A Meso-American deity terrorizes New York City.
Best Michael Moriarty Line: “I stink and I just wanna cry…I just…no I haven’t cried since I was a little kid…I just wanna cry.”
Written and Directed by Larry Cohen
Starring: Michael Moriarty, David Carradine, Candy Clark, Richard Roundtree
Best line not spoken by Moriarty: “My God, with a wingspan like what you’re talking about here, that thing could fly miles into New York City every day. And it would do that, of course you know, because New York is famous for good eating.”
Larry Cohen also directed 1985’s“The Stuff” and 1973’s “It’s Alive”. In addition he wrote “Phone Booth” (2002, with Colin Farrell) and “Captivity” (2007, with Elisha Cuthbert), so he’s been around the block. Q – The Winged Serpent is definitely more akin to “The Stuff” than the others and is just as fun of a film.
The “Q” in Q – The Winged Serpent stands for “Quetzalcoatl”, an Aztec deity that reigned in the form of a feathered serpent. This is the foundation for Cohen’s story which actually forms into a pretty cohesive tale. David Carradine (“Kill Bill Vols. 1 & 2” – 2003, 04) and Richard Roundtree (“Shaft” – 1973, 74) are Detectives Shepard and Powell and they’re up to their necks in a case involving ritual, sacrificial murders. Unwittingly thrown into the mix is small-time wheelman, Jimmy Quinn, played exquisitely by Michael Moriarty (“The Stuff” – 1985). All three get more than they bargained for when the sacrificial murders succeed in manifesting the deity that feeds on New York City. That’s the kind of story I could see being retold with a higher production value by someone with a sense of humor and a knack for nostalgic filmmaking.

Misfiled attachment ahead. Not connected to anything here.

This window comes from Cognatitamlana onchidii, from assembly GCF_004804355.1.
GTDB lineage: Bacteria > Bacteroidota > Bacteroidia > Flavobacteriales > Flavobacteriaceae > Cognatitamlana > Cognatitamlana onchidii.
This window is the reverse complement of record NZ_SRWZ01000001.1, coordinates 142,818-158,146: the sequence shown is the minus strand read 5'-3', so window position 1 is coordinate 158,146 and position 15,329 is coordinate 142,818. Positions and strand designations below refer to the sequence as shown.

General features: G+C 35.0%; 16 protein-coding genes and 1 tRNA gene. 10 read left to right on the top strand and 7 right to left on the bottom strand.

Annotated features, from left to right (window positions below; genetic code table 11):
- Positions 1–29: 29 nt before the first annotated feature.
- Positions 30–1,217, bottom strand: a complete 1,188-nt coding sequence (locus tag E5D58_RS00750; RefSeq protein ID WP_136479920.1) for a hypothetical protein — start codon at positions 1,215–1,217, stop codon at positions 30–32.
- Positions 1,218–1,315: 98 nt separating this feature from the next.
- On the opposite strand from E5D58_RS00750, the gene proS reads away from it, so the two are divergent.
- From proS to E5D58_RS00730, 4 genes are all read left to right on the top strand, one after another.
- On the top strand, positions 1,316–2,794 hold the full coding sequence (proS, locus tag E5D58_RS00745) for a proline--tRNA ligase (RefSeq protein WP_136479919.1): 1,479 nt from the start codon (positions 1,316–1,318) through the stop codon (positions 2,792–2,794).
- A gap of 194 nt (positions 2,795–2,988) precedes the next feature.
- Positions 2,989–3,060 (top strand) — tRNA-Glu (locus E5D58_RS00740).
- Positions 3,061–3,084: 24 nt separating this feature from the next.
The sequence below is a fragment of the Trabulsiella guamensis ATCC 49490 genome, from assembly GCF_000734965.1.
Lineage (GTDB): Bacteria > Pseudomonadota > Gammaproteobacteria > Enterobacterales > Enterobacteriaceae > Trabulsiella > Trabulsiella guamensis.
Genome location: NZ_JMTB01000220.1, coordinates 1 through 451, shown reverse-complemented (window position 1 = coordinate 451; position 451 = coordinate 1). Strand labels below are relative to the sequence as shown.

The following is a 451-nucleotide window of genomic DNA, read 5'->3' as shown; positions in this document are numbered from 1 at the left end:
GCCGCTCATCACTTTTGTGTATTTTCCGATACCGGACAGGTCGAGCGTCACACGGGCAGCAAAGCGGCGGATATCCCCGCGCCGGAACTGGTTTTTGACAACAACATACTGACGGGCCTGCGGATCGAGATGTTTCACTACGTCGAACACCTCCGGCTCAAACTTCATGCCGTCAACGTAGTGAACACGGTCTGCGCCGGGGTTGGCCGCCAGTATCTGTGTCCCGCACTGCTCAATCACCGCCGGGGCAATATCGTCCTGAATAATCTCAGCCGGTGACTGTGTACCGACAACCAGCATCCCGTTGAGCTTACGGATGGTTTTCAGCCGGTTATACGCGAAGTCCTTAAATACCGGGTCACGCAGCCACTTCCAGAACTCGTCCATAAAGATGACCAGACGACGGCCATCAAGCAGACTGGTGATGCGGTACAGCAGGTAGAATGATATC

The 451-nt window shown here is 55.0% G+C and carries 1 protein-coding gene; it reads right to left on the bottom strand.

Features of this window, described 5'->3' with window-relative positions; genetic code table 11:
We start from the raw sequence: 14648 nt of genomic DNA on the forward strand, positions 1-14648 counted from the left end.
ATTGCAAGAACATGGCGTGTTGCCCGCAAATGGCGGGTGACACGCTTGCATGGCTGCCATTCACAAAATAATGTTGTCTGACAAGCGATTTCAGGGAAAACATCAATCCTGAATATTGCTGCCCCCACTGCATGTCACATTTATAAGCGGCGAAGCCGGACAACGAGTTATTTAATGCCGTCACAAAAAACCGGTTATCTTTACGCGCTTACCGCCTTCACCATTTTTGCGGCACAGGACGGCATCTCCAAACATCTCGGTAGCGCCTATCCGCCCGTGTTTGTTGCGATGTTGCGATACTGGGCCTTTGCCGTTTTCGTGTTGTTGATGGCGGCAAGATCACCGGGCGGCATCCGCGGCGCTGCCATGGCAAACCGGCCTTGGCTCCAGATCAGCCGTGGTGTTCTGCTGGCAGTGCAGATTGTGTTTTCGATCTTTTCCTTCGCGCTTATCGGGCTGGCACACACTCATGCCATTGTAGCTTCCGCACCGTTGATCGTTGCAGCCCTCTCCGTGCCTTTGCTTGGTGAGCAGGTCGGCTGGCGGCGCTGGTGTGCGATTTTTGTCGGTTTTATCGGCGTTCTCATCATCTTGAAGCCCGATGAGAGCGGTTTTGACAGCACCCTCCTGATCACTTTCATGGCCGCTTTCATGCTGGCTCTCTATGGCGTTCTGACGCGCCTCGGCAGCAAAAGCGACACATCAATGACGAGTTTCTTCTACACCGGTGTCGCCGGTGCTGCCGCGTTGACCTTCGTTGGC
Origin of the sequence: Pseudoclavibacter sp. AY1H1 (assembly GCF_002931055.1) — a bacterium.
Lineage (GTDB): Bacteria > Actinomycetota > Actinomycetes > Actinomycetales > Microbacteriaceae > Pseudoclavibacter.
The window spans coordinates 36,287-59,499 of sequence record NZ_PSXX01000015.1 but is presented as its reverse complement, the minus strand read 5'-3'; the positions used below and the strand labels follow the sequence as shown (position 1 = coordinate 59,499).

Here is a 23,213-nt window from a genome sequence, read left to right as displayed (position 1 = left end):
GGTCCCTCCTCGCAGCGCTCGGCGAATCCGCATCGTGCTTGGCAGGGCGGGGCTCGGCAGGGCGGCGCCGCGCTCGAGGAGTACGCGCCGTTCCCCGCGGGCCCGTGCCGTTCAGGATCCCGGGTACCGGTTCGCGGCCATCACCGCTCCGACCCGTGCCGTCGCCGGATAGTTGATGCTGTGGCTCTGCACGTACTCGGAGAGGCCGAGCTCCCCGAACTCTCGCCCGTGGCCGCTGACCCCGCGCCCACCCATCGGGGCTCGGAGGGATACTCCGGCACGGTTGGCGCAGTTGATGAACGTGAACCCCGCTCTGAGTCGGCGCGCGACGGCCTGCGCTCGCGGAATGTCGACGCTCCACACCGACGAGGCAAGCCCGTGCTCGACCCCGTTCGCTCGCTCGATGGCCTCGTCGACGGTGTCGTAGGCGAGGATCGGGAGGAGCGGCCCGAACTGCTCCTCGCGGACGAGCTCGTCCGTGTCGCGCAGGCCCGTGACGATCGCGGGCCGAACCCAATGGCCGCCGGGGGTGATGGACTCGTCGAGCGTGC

Though a retelling could be interesting, the charm of this film is its cheesy special effects. Q itself is only marginally worse than the effects you might see in a film made for SyFy. The thing is, that whole Harryhausen-inspired, stop-action filming and actual puppetry is refreshing to see again, and helps me to appreciate how far filmmaking has come.
The rockstar in the film, though, has to be Michael Moriarty. He was awesome in “The Stuff” as David “Mo” Rutherford, and he’s equally awesome here as Johnny Quinn. The undercurrent for both of these characters is their swagger, and the quality that Moriarty is able to lend is the ability to be smooth. There is a scene in this film where he’s improving jazz riffs on a piano while he’s vocal scatting overtop of it. It’s clearly him, he’s clearly not faking it, and he’s clearly a bad-ass. Out of context, the “best line” above doesn’t seem like much. But when you consider that he was involved in a failed jewel heist, was hit by a cab, chased by authorities, and stumbled upon a giant egg and a dead body in the few hours that precede that line, it all comes together. He’s had a rich career in television, but I just think that Hollywood should have exploited that man’s numerous talents more. The rest of the movie didn’t suffer when he wasn’t on screen, it was just better when he was.
I really enjoyed watching this film. I had actually never seen it before, and I’m glad I’ve added it to my list. If you want to check it out, check it out expecting a surprisingly meaty story wrapped in a ridiculous concept, that works because of the story, and is packaged in some typically 80s special effects. And hope this isn’t what the Mayans have in store for us this December…
Q The Winged Serpent (1982)